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U.S. Border Officials Want To Buy ‘Cannabis Analyzers’ To Detect Cannabinoid Profiles And Distinguish Marijuana From Hemp



U.S. Customs and Border Protection (CBP) is looking to buy portable marijuana analyzers to quickly identify cannabinoid profiles and help distinguish between marijuana and federally legal hemp.

In a recent notice, CBP said it is soliciting “statements of work” from companies that manufacture cannabis analyzers that meet the agency’s functional standards.

While it didn’t say exactly what it plans to do with the devices, CBD said it “requires the capability to determine if suspect plant material or manufactured products contain cannabinoid-class chemicals and in what quantity.”

Presumably, the technology would be used as part of investigations into suspected cases of marijuana smuggling. Law enforcement has struggled to distinguish between illicit marijuana and legal hemp since the latter crop was removed from federal control under the 2018 Farm Bill.

The notice specifies that the device must be able to determine whether a given cannabis product contains more than 0.3 percent THC by dry weight, which would mean it fits the federal definition of illegal marijuana.

CBP laid out the additional details about what it’s looking for in a cannabis analyzer, which must be “human-portable,” weighing no more than 15 pounds.

“At a minimum” it must be able to detect nine cannabinoids listed on a table provided in the notice, including delta-9 THC, delta-8 THC, CBD, CBN and CBG.

It must also be able to identify moisture and estimated dry weight of the cannabis material.

A full “analysis cycle” must not take more than 12 minutes, and the agency also said the screen must be in color and visible in different lighting settings.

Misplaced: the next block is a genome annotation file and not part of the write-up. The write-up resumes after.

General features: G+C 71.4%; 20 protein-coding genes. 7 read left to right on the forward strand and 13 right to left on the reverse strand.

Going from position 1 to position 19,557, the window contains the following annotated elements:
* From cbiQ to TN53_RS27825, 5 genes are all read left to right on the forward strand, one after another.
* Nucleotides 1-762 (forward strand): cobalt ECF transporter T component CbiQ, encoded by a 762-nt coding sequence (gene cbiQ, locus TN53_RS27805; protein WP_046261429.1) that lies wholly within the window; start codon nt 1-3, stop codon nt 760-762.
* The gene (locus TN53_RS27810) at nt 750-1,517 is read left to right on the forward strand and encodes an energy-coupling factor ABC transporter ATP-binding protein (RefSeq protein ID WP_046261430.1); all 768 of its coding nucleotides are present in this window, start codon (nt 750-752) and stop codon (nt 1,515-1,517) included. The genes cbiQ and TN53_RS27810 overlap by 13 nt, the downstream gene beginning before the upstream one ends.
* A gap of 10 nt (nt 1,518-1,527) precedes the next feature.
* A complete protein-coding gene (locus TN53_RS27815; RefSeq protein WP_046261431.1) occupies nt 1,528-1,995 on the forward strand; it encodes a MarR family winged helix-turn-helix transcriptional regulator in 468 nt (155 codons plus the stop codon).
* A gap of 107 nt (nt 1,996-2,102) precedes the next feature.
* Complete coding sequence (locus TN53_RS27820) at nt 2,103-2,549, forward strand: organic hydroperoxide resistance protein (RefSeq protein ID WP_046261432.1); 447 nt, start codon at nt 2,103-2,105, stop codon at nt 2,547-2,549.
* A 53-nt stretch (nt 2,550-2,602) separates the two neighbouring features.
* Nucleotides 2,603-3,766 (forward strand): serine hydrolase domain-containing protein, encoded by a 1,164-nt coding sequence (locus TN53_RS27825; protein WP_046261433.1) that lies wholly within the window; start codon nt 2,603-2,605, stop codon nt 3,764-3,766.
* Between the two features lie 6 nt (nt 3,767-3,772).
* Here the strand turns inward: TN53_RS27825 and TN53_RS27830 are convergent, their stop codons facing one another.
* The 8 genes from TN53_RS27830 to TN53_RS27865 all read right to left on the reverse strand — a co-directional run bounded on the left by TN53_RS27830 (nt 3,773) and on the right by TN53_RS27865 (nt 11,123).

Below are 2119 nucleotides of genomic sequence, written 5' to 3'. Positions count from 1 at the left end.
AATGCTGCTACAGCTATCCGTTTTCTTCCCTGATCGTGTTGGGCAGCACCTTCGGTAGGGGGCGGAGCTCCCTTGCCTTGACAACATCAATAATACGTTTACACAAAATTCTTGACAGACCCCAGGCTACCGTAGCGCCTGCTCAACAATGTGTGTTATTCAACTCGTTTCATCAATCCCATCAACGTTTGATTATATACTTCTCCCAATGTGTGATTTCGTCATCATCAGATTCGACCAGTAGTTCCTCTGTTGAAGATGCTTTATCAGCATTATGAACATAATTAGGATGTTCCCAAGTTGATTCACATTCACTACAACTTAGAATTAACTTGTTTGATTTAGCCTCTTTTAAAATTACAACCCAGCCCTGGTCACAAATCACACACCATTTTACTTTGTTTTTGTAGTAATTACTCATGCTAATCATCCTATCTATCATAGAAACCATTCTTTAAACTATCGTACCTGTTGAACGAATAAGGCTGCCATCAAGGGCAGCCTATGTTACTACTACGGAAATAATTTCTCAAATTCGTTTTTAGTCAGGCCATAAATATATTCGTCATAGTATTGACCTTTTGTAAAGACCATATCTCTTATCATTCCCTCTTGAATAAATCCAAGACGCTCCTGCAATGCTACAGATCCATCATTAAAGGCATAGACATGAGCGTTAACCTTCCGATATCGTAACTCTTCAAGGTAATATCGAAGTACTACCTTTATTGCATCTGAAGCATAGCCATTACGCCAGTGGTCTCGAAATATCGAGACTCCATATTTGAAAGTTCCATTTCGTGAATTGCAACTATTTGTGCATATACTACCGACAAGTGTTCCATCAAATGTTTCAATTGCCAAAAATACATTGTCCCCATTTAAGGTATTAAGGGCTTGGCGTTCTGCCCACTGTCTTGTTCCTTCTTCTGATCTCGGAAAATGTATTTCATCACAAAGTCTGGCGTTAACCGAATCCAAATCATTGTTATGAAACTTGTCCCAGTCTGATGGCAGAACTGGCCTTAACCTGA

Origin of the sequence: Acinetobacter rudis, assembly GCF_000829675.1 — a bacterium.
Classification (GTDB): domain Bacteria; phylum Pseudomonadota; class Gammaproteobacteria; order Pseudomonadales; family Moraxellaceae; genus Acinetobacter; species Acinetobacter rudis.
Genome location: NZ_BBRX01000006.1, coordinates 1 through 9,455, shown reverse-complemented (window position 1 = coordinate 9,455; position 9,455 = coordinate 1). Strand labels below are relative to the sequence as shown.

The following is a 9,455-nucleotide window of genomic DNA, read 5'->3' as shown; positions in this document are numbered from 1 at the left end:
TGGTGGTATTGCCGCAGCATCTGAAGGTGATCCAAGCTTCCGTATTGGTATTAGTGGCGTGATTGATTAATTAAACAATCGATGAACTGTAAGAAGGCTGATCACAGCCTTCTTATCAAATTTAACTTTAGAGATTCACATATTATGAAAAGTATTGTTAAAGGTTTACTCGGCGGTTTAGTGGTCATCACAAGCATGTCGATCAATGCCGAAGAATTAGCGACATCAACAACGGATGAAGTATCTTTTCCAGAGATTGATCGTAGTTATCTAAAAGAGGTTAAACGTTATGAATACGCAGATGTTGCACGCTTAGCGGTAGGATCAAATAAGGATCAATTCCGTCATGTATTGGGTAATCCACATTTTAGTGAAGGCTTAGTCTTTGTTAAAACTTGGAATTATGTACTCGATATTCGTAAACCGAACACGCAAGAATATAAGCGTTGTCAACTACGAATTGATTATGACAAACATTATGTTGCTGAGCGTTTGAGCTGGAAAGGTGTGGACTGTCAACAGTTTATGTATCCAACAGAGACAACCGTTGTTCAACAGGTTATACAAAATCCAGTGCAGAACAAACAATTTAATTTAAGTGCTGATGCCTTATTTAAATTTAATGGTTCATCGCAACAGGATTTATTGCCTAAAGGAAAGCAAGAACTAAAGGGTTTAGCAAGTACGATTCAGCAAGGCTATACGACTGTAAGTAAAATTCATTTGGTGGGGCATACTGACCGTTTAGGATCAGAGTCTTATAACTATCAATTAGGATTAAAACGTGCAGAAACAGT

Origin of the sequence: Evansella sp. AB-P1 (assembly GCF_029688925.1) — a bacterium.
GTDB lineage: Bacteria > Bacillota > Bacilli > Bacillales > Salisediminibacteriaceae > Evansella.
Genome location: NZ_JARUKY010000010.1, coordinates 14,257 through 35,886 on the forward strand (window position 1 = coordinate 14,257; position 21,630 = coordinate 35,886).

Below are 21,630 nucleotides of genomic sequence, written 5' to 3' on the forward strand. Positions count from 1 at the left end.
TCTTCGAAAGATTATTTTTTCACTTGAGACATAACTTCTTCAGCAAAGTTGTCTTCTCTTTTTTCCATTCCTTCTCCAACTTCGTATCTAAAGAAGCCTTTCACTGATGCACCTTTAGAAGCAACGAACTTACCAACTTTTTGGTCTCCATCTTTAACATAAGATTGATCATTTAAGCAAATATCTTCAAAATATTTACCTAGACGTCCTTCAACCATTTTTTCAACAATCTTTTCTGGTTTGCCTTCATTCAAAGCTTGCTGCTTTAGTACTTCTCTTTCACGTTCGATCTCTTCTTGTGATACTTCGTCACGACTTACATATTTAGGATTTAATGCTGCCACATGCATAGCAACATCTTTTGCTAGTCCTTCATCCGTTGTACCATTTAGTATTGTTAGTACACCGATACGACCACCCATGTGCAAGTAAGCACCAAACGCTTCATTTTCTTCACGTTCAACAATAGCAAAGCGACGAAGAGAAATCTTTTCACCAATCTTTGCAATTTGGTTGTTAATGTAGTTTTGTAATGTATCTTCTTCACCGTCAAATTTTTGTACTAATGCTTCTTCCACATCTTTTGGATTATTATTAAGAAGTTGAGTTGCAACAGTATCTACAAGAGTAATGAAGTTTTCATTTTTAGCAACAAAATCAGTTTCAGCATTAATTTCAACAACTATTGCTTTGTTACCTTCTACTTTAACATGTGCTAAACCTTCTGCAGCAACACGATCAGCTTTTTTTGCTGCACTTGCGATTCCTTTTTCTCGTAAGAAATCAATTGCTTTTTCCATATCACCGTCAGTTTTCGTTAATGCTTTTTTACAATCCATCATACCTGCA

Further, following the analysis, the device must show each cannabinoid that it detects, the dry weight of the cannabinoids and the moisture content.

“The analyzer shall have the ability to store analysis data and results on board the system,” the notice says. “The analyzer shall be capable of displaying the results of the analyses of the stored data” and it “shall have the ability to transfer data files and results to a universal serial bus (USB) flash drive.”

The device also needs to have a minimum of an eight-hour charge and come with a battery charger and impermeable carrying case.

Beside supplying the device itself, the notice requires the company that’s contracted by CBP to provide training on how to operate the analyzer. That training “shall be at an undergraduate and graduate level of physical sciences (e.g., chemistry) and must include a review of the operator’s manual and procedures as list therein.”

However, the agency stressed that while the company is required to provide training aids, except for “product containing cannabinoids and product free of cannabinoids,” as those “will be provided by the government.”

The deadline to submit statements of work on cannabis analyzer capabilities is September 2.

Based on a report from the Government Accountability Office (GAO) that was released in June, Border Patrol agents have mostly seized small amounts of drugs from American citizens at checkpoints, not large quantities trafficked by transnational cartels as some might assume.

“GAO found that most drug seizure events involved only U.S. citizens (91 percent), of which 75 percent involved the seizure of marijuana and no other drugs,” the report says.

Consistent with other studies and federal reports, the analysis also showed a significant decline in marijuana seizures at checkpoints overall since 2016, as more states have moved to provide consumers with a way to legally purchase cannabis from regulated businesses and federal prosecutors have increasingly urged discretion in marijuana cases.

When it comes to cannabis analytics, the Justice Department in 2020 awarded $350,000 to the National Institute of Standards and Technology (NIST) to support efforts to “provide forensic laboratories with the necessary analytical tools” to distinguish between marijuana and hemp.

The Drug Enforcement Administration (DEA) separately announced in 2019 that it was seeking a device to “provide specificity to distinguish between hemp and marijuana” since the former crop was legalized.

The complications resulting from hemp legalization became especially apparent in Texas, where marijuana possession arrests fell almost 30 percent from 2018 to 2019 following the state-level legalization of the non-intoxicating cannabis crop. Prosecutors in the state dismissed hundreds of low-level cannabis cases since hemp was legalized. And officials announced in 2020 that labs wouldn’t be performing testing in misdemeanor cases, with the Department of Public Safety saying it “will not have the capacity to accept those.”

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